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Pollitt remembered for his activism

Law school  professor emeritus Dan Pollitt was remembered for dedication to social justice.
Law school professor emeritus Dan Pollitt was remembered for dedication to social justice.

A distinguished man who didn’t care for distinction, Dan Pollitt always stood up for what he believed in, and he always did it with a smile.

Kind laughter and appreciation highlighted the memorial service held for him Sunday at the William and Ida Friday Center. Colleagues, family and friends gathered to remember and share stories about a man who inspired everyone he met with his kindness and dedication to civil rights.

Pollitt was the Graham Kenan Professor of Law emeritus at the School of Law. He died March 5 at the age of 88.

He is survived by his wife, N.C. Sen. Ellie Kinnaird, three children and several grandchildren.

Before coming to UNC, he served in the Marines, receiving two Purple Hearts after his work in the Pacific.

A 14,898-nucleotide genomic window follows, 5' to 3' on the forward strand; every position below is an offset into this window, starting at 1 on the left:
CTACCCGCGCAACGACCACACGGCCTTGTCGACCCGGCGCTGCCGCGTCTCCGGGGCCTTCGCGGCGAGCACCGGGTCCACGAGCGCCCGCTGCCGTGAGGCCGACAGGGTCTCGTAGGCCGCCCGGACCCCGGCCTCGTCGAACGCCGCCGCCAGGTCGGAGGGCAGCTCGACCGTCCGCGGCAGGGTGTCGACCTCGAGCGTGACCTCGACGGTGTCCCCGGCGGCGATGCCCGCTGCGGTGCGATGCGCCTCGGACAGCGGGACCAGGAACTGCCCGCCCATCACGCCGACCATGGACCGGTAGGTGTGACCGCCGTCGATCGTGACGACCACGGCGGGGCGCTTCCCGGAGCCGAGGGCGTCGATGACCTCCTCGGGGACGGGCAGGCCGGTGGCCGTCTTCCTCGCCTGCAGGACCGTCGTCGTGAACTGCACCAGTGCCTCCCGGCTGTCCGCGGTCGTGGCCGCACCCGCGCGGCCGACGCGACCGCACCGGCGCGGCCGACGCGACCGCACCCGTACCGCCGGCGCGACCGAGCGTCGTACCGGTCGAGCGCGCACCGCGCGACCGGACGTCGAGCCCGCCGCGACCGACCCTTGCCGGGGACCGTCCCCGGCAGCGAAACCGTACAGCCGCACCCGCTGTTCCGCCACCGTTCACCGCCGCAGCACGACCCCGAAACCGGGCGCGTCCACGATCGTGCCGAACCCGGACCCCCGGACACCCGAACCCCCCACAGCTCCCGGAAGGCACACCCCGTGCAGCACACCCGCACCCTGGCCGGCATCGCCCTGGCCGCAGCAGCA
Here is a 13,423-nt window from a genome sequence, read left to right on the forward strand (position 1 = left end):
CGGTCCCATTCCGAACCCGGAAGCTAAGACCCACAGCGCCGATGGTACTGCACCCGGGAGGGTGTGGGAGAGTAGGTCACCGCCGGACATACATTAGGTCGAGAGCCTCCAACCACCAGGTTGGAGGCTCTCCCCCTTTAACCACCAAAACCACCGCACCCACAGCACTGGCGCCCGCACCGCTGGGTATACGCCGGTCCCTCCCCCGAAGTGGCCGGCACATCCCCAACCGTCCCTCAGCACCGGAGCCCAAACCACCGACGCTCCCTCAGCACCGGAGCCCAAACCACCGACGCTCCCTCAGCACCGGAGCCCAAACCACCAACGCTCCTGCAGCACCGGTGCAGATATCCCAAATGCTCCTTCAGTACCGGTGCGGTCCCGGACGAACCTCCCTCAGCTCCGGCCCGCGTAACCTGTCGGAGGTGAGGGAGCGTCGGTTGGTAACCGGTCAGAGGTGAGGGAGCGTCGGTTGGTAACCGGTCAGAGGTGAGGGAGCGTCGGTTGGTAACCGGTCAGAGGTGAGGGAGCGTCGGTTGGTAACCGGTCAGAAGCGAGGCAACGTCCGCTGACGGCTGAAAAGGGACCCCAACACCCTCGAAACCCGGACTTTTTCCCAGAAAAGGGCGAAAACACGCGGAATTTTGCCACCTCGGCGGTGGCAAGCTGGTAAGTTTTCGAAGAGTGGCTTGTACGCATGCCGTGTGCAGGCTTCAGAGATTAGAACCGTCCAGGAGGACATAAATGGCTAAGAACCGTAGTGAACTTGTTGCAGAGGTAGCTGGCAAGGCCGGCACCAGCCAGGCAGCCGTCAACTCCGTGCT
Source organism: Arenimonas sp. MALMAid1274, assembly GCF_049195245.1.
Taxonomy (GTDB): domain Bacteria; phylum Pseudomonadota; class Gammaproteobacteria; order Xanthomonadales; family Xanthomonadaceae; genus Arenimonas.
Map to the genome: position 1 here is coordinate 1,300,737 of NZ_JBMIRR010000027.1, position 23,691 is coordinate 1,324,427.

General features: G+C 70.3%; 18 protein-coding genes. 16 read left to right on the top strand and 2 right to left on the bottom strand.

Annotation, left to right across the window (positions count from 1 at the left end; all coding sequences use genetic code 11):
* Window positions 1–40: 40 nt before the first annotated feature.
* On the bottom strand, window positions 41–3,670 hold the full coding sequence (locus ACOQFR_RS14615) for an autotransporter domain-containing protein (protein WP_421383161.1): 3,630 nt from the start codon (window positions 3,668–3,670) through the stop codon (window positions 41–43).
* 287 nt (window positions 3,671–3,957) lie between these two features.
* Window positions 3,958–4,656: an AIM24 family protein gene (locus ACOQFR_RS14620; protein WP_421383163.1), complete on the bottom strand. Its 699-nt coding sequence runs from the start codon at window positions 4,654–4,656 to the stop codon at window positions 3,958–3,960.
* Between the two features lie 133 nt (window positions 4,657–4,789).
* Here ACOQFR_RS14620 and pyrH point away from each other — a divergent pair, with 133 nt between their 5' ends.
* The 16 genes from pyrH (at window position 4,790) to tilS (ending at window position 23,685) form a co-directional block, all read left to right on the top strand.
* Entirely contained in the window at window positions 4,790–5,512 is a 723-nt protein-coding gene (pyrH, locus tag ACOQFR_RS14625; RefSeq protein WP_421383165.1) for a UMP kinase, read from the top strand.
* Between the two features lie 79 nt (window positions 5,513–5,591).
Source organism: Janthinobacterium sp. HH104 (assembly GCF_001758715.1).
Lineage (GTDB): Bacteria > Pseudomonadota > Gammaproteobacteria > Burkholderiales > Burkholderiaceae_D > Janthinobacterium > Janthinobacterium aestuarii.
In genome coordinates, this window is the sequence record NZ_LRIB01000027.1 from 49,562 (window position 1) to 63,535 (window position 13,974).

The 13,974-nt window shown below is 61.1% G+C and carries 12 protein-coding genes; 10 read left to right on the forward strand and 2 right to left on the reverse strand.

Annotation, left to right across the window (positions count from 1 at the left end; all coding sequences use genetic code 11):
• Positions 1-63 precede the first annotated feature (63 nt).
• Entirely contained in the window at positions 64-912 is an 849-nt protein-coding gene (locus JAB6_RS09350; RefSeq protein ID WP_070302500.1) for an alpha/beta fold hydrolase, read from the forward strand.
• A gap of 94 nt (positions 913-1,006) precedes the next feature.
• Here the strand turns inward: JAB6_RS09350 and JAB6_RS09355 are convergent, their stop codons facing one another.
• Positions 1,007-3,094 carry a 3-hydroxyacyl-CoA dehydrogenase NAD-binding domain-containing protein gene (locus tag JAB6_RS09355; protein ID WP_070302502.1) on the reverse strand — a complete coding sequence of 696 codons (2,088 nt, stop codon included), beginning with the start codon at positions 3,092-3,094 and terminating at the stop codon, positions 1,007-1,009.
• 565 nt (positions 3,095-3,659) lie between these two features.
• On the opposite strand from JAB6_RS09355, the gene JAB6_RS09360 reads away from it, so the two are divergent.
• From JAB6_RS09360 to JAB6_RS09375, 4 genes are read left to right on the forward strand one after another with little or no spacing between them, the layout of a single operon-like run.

Friends remembered his dedication to social justice, his intellectual fervor, his love for the Constitution and his generous spirit. But it was his character that stood out above all.

“All took second seat to his heart,” said Gene Nichol, law professor at UNC and friend of Pollitt.

Pollitt served as a loud voice for civil rights and was part of the movement that caused the Varsity Theatre on Franklin Street to allow blacks as paying customers.

He also helped Charlie Scott, UNC’s first black male basketball player on scholarship, come to Chapel Hill.

Uplifting music, including an accordion tune written for Pollitt, and a group rendition of “Solidarity Forever,” marked the spirit of peace, hope and humor that Pollitt brought to his life and work.

“Dan had a peaceful, non-confrontational way of challenging a practice,” said Julius Chambers, lawyer and friend of Pollitt.

Many recalled his ability to make friends even with those who didn’t share his beliefs, which allowed him to advocate for his ideas even if they weren’t well liked.

“If he thought it was right, it didn’t matter if it was popular,” Nichol said.

“Dan Pollitt’s craft was never frail. It lifted us all.”

Others remembered his strong belief in advancing civil rights for all and encouraged the audience to remember him and continue his work in their lives.

“Dan was one of those people who was committed to civil rights,” said Floyd McKissick Jr., who recalled sitting in his home listening to Pollitt and his father discuss legal strategy.

“He was a part of our social consciousness. His legacy can be us going out to continue those missions.”



Contact the University Editor at udesk@unc.edu.

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